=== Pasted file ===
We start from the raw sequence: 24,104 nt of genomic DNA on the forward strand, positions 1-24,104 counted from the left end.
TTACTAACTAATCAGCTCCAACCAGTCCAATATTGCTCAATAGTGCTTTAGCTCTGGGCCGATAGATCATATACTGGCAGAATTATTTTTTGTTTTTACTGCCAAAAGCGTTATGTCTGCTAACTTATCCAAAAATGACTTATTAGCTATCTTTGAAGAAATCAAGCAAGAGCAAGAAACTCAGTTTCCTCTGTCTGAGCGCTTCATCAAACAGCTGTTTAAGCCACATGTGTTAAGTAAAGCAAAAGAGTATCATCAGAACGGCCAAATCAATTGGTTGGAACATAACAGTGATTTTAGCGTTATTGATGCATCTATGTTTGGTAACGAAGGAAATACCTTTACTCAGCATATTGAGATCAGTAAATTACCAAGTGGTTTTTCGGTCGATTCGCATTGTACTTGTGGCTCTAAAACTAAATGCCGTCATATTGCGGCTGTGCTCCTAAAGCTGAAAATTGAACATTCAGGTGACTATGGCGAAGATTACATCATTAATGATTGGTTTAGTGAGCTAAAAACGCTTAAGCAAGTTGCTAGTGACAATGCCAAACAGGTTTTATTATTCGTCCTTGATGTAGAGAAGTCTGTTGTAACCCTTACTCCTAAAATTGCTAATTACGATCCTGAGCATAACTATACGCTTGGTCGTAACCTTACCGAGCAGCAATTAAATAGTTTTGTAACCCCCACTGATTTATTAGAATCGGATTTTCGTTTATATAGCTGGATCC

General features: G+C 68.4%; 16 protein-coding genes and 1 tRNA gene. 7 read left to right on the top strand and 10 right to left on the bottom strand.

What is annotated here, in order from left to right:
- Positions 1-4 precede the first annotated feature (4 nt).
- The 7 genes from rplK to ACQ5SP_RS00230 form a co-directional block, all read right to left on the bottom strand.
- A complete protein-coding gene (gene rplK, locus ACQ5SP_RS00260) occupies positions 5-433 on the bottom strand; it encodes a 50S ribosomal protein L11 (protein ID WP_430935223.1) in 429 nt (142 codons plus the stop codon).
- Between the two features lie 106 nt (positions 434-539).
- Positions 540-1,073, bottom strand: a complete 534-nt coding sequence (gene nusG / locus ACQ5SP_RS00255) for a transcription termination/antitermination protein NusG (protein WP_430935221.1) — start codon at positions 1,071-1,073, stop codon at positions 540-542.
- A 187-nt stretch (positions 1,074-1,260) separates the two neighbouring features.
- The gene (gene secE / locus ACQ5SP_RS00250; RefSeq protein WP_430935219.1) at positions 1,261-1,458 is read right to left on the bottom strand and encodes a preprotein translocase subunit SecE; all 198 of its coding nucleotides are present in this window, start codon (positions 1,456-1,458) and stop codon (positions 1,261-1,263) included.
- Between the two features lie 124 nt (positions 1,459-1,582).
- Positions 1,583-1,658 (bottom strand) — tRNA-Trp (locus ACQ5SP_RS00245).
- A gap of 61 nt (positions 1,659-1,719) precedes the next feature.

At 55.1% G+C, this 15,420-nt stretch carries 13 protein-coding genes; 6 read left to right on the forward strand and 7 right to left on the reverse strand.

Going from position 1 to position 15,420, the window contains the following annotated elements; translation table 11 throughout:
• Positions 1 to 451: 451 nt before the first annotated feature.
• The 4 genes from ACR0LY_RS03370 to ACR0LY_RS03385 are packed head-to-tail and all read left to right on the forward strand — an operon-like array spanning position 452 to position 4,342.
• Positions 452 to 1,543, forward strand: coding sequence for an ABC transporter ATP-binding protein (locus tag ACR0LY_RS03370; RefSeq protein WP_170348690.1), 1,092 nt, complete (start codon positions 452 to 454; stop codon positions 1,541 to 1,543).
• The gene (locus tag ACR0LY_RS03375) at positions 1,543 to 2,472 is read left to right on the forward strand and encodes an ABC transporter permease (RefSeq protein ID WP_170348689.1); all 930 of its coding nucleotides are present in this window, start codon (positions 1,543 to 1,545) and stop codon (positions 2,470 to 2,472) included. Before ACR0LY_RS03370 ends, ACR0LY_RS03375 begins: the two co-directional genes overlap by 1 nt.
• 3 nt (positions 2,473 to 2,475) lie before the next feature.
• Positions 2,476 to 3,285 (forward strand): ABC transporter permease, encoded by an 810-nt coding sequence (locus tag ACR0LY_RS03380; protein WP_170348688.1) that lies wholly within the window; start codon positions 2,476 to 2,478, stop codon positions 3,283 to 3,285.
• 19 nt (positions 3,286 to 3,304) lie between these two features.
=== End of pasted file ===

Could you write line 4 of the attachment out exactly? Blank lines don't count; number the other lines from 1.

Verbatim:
What is annotated here, in order from left to right: